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Painful Killing Bono trailer online

KillingBono.jpgKilling Bono is a film about a man and his dreams of taking his band to stardom that are shattered by his friend and classmate from school, Bono. It seemed that Neil McCormick and his band were always one step behind Bono and his, U2, and while they made it, the McCormick brothers flopped.

The trailer has arrived online and while there's a good cast to it and the man playing Bono has captured some of the look of him, the trailer plays it out as a one joke, uninteresting story.

The film is based on a book by Neil McCormick himself called Killing Bono: I Was Bono's Doppelganger ( / ) and it's far from boring, well those who have read it say that.

Here's an Amazon blurb for the book:

Everyone wants to be famous. But as a young punk in Dublin in the 1970s, Neil McCormick's ambitions went way beyond mere pop stardom. It was his destiny to be a veritable Rock God. He had it all worked out: the albums, the concerts, the quest for world peace. There was only one thing he hadn't counted on. The boy sitting on the other side of the classroom had plans of his own.

Killing Bono is a story of divergent lives. As Bono and his band U2 ascended to global superstardom, his school friend Neil scorched a burning path in quite the opposite direction. Bad drugs, weird sex, bizarre haircuts: Neil experienced it all in his elusive quest for fame. But sometimes it is life's losers who have the most interesting tales to tell.

Featuring guest appearances by the Pope, Bob Dylan, and a galaxy of stars, Killing Bono offers an extremely funny, startlingly candid, and strangely moving account of a life lived in the shadows of superstardom.

"The problem with knowing you is that you've done everything I ever wanted to," Neil once complained to his famous friend. "I'm your doppelganger," Bono replied. "If you want your life back, you'll have to kill me."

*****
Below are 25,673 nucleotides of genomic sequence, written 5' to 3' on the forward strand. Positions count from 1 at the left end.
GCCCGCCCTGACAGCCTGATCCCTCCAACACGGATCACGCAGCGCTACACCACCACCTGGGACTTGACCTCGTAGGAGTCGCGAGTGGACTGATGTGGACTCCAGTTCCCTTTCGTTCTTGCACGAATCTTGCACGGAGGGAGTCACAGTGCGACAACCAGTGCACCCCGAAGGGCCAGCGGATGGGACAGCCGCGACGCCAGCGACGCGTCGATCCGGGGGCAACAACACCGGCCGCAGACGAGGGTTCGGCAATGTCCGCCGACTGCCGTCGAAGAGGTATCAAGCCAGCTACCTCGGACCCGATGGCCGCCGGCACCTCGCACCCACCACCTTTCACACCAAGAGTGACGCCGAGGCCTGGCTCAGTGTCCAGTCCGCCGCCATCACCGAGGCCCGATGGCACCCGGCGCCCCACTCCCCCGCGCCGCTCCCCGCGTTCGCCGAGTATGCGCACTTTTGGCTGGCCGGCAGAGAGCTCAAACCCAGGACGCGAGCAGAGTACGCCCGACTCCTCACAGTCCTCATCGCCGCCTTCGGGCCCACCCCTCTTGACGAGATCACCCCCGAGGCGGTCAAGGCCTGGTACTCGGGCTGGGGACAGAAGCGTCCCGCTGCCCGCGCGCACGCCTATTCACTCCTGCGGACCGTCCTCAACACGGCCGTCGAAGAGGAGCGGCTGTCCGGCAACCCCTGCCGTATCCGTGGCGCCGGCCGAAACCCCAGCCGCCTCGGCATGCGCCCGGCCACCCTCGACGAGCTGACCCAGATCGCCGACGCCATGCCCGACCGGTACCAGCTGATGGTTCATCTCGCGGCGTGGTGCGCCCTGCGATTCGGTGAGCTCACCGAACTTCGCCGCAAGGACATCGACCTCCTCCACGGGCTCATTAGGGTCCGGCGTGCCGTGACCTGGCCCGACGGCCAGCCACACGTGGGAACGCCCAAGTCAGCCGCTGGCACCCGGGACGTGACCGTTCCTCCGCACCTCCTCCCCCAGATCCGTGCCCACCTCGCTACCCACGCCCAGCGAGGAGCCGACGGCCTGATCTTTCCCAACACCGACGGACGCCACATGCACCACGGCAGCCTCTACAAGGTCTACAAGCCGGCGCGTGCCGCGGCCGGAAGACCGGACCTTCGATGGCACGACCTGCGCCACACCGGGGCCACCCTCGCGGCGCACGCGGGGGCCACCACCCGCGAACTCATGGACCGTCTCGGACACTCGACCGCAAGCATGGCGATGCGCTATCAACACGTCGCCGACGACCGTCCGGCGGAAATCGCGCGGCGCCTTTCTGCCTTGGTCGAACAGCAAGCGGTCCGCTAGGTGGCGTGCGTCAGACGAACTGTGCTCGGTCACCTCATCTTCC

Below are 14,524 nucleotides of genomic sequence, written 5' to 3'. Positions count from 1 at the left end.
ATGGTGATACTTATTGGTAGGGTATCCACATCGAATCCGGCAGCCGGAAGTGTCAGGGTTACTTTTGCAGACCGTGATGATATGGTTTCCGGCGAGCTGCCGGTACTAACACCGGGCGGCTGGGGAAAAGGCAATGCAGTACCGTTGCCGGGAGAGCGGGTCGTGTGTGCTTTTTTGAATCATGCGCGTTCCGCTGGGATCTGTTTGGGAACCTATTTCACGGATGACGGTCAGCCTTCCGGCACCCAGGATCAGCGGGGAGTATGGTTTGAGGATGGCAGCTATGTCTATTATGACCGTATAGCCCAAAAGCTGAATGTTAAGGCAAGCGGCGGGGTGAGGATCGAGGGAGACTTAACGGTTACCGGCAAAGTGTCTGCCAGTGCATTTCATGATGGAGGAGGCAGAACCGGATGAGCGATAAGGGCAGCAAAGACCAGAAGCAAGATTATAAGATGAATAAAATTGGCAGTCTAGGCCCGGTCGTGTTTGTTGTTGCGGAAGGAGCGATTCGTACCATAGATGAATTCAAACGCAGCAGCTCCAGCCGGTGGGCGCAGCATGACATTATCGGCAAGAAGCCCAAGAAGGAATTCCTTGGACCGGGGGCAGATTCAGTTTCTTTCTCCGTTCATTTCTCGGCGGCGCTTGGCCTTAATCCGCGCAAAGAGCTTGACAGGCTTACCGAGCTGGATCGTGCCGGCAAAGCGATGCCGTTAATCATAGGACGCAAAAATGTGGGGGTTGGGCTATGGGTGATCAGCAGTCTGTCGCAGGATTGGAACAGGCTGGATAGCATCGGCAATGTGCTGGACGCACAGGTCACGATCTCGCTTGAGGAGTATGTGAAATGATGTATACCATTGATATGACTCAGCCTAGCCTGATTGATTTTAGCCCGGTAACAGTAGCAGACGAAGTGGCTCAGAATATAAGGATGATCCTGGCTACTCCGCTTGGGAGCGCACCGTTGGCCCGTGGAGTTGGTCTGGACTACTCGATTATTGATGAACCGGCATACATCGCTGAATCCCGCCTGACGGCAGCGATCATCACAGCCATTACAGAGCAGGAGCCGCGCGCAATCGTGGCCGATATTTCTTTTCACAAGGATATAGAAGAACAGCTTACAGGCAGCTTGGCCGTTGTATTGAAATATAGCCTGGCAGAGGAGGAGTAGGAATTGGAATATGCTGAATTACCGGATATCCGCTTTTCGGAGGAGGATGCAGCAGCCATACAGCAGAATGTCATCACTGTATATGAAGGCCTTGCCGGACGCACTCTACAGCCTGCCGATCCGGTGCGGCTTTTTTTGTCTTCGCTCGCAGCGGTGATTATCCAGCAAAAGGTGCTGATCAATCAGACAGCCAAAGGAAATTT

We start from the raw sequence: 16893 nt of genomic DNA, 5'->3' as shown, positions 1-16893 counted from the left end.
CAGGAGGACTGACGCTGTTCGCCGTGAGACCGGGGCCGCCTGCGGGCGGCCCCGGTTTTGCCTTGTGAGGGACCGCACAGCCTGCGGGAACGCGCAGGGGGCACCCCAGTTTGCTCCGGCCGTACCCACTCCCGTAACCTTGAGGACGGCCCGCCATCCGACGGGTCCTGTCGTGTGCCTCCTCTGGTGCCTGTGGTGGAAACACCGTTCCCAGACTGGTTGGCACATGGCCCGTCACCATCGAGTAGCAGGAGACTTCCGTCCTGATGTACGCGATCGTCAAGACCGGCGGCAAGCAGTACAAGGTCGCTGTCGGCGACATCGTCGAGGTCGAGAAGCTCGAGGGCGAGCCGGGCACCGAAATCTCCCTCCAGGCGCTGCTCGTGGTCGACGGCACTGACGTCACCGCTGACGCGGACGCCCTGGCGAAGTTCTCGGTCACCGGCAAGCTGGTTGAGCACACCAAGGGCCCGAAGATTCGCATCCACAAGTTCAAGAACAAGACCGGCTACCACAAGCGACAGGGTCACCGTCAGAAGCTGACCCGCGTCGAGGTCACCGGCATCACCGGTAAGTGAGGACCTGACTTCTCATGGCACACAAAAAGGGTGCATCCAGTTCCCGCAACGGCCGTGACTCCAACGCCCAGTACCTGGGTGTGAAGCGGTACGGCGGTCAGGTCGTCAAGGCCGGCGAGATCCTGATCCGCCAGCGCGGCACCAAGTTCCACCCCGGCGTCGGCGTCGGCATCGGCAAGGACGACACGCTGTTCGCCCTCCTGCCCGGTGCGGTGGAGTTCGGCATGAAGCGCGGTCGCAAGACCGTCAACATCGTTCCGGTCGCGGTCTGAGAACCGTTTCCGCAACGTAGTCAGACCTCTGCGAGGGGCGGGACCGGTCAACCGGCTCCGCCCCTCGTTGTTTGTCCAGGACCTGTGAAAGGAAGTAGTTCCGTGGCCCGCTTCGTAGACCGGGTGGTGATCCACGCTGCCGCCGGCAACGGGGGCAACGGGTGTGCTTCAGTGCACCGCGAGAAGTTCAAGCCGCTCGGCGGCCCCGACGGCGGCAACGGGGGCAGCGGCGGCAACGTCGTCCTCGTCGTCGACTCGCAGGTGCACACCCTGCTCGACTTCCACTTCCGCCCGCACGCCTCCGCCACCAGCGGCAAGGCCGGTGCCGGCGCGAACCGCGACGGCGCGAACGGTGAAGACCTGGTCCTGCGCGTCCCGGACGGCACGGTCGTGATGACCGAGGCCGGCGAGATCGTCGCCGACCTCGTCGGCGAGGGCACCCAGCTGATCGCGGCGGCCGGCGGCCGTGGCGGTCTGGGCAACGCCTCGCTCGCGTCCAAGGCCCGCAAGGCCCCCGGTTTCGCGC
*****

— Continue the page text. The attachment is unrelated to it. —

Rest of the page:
Now there was a thought...

The film does look as though it carries the exact same idea and run with it, but the trailer doesn't look like it's doing anything other than play on the Bono and U2 were just here joke, never mind such unbelievable moments as the Irish band not realising that Ireland would be turning out to see the Pope arrive the same day as their gig, the day after U2 had played.

It all seems a bit contrived and painful, and perhaps that's the true story, but as the trailer says, the film is most true, and that was said ironically by the poorly chosen voice over man.

The cast is interesting though, Ben Barnes, Charlie Cox, Peter Serafinowicz, Pete Postlethwaite, Luke Treadaway and more, with McCann looking surprisingly like Bono at times, and is directed by Nick Hamm who directed The Hole.

It sounds as though it might have some greatness to it, but the trailer tells otherwise, and no appearance from U2 themselves? Well let's hope there is later in the film.

Here's the trailer from Deadline Hollywood Daily for you. What do you think? One joke stretched too far?



I can't wait for this to hit US theaters! I read the book eons ago and love the treatment these screenwriters have given it. I also know a lot about U2 history and there is, unfortunately, no need for them to be involved in this movie, as it really isn't about them. They are merely the foil to an every-guy dream that COULD have come true, if not for the competition. A lot of successful artists came out of that Dublin hot bed in the late '70s and many of them, like McCormick, were friends with Paul Hewson even before his Lypton Village 'gang' dubbed him with the nickname Bono Vox, which shortened even before U2 was formed, to just Bono (It's NOT a stage name - ask his friend Guggi). It's just the breaks, and it looks like romping good fun. I understand pal Bono came up with the title himself (after McCormick named his book "I Was Bono's Doppelganger").

As a BonoGirl, I will have my eye on this Martin McCann character, as the only painful part of this movie could be a lack of charisma that the real foil posesses.

I'm not convinced. Watching the trailer it does play on the same joke throughout, just missing out to U2, and Bono does appear a number of times.

Bono did say something to McCormick that he then used as the title of the book, have a look at the closing paragraph of the blurb in the story, it tells you there!

Thanks for some additional background information, I wonder if the film will go into this in any detail?

How long time does a new movie requirements to be taken to have the ability to see on a dvd as opposed to going to a cinema?



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